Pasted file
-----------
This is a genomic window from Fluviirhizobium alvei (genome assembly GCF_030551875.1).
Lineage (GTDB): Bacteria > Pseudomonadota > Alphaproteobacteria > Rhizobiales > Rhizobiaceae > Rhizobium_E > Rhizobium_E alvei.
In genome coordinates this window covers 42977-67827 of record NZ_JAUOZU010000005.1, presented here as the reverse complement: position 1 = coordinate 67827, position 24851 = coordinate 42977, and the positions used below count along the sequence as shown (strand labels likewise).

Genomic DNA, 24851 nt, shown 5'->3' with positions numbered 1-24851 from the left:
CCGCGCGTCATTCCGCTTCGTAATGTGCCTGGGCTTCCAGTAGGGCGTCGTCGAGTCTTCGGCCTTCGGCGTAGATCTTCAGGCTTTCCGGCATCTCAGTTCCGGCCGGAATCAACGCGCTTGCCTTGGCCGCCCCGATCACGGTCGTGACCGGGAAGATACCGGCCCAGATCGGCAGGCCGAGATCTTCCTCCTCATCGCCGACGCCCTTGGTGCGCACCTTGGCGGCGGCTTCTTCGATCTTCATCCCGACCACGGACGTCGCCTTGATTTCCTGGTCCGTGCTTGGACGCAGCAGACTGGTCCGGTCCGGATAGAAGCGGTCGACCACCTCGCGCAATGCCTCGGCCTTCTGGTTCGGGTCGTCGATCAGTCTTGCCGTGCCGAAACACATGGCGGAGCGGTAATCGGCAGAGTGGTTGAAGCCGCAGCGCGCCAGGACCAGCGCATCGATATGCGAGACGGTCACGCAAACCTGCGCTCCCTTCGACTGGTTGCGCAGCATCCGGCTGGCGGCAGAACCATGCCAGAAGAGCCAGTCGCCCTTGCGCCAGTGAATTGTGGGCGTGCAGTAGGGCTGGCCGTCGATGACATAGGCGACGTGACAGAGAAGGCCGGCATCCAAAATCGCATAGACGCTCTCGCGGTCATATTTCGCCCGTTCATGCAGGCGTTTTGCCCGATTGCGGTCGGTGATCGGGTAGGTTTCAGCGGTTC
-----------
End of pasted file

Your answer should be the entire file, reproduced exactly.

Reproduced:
This is a genomic window from Fluviirhizobium alvei (genome assembly GCF_030551875.1).
Lineage (GTDB): Bacteria > Pseudomonadota > Alphaproteobacteria > Rhizobiales > Rhizobiaceae > Rhizobium_E > Rhizobium_E alvei.
In genome coordinates this window covers 42977-67827 of record NZ_JAUOZU010000005.1, presented here as the reverse complement: position 1 = coordinate 67827, position 24851 = coordinate 42977, and the positions used below count along the sequence as shown (strand labels likewise).

Genomic DNA, 24851 nt, shown 5'->3' with positions numbered 1-24851 from the left:
CCGCGCGTCATTCCGCTTCGTAATGTGCCTGGGCTTCCAGTAGGGCGTCGTCGAGTCTTCGGCCTTCGGCGTAGATCTTCAGGCTTTCCGGCATCTCAGTTCCGGCCGGAATCAACGCGCTTGCCTTGGCCGCCCCGATCACGGTCGTGACCGGGAAGATACCGGCCCAGATCGGCAGGCCGAGATCTTCCTCCTCATCGCCGACGCCCTTGGTGCGCACCTTGGCGGCGGCTTCTTCGATCTTCATCCCGACCACGGACGTCGCCTTGATTTCCTGGTCCGTGCTTGGACGCAGCAGACTGGTCCGGTCCGGATAGAAGCGGTCGACCACCTCGCGCAATGCCTCGGCCTTCTGGTTCGGGTCGTCGATCAGTCTTGCCGTGCCGAAACACATGGCGGAGCGGTAATCGGCAGAGTGGTTGAAGCCGCAGCGCGCCAGGACCAGCGCATCGATATGCGAGACGGTCACGCAAACCTGCGCTCCCTTCGACTGGTTGCGCAGCATCCGGCTGGCGGCAGAACCATGCCAGAAGAGCCAGTCGCCCTTGCGCCAGTGAATTGTGGGCGTGCAGTAGGGCTGGCCGTCGATGACATAGGCGACGTGACAGAGAAGGCCGGCATCCAAAATCGCATAGACGCTCTCGCGGTCATATTTCGCCCGTTCATGCAGGCGTTTTGCCCGATTGCGGTCGGTGATCGGGTAGGTTTCAGCGGTTC